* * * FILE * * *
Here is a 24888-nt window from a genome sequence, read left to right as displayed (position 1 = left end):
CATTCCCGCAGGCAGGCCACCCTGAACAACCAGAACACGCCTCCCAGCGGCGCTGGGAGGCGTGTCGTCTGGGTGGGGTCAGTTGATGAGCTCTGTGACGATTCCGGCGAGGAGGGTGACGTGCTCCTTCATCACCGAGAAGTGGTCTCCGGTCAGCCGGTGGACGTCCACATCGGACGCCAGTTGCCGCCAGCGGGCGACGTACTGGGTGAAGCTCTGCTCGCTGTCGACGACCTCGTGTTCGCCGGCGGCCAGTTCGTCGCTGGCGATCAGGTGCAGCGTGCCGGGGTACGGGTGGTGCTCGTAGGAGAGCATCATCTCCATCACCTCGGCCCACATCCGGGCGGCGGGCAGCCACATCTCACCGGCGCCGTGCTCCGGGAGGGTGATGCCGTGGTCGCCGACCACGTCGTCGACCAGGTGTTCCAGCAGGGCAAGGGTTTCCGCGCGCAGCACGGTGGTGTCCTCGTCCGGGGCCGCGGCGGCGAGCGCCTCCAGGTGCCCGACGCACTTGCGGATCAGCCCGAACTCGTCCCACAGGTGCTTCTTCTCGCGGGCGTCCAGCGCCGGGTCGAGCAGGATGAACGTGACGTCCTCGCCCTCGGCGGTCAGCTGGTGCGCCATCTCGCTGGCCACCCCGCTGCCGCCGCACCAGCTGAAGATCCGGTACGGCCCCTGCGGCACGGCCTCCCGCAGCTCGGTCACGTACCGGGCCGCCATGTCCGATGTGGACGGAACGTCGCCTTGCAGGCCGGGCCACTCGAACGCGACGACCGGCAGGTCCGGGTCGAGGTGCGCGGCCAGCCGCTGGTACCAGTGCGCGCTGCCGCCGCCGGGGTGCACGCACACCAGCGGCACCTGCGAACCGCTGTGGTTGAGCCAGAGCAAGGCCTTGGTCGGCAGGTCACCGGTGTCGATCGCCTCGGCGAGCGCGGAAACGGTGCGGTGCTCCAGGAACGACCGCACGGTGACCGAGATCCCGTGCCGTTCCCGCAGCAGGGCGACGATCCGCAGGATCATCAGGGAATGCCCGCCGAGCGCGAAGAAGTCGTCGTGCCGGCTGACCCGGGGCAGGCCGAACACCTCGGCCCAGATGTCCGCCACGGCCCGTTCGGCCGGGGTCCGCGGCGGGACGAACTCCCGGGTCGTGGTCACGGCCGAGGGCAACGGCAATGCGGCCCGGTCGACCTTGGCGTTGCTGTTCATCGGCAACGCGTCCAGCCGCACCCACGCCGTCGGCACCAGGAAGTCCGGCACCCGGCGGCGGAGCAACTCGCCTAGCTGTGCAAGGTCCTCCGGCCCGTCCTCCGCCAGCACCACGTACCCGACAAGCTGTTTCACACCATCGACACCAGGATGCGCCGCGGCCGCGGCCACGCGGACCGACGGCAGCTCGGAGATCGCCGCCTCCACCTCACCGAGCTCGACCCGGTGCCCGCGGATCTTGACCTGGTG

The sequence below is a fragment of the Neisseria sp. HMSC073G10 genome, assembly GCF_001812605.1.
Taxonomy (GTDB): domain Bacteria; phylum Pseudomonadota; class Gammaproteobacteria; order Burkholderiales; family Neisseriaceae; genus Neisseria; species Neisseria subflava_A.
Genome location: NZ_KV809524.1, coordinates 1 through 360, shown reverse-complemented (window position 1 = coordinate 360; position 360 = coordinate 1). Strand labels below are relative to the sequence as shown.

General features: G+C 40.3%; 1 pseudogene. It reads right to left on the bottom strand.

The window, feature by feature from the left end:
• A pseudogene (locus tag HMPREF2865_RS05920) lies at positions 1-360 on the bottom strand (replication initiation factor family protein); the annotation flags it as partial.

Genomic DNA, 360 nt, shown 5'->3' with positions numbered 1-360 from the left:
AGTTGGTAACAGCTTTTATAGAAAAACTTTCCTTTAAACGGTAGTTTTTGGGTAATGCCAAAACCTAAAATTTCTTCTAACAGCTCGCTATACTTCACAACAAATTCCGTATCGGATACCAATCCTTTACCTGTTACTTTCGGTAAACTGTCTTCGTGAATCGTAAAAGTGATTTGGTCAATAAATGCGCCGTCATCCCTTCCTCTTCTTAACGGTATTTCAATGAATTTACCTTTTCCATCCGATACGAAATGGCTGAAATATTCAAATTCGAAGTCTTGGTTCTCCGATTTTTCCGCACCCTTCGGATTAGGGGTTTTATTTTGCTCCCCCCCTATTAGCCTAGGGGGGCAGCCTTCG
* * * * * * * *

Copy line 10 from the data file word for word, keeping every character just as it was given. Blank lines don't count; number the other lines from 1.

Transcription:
AGTTGGTAACAGCTTTTATAGAAAAACTTTCCTTTAAACGGTAGTTTTTGGGTAATGCCAAAACCTAAAATTTCTTCTAACAGCTCGCTATACTTCACAACAAATTCCGTATCGGATACCAATCCTTTACCTGTTACTTTCGGTAAACTGTCTTCGTGAATCGTAAAAGTGATTTGGTCAATAAATGCGCCGTCATCCCTTCCTCTTCTTAACGGTATTTCAATGAATTTACCTTTTCCATCCGATACGAAATGGCTGAAATATTCAAATTCGAAGTCTTGGTTCTCCGATTTTTCCGCACCCTTCGGATTAGGGGTTTTATTTTGCTCCCCCCCTATTAGCCTAGGGGGGCAGCCTTCG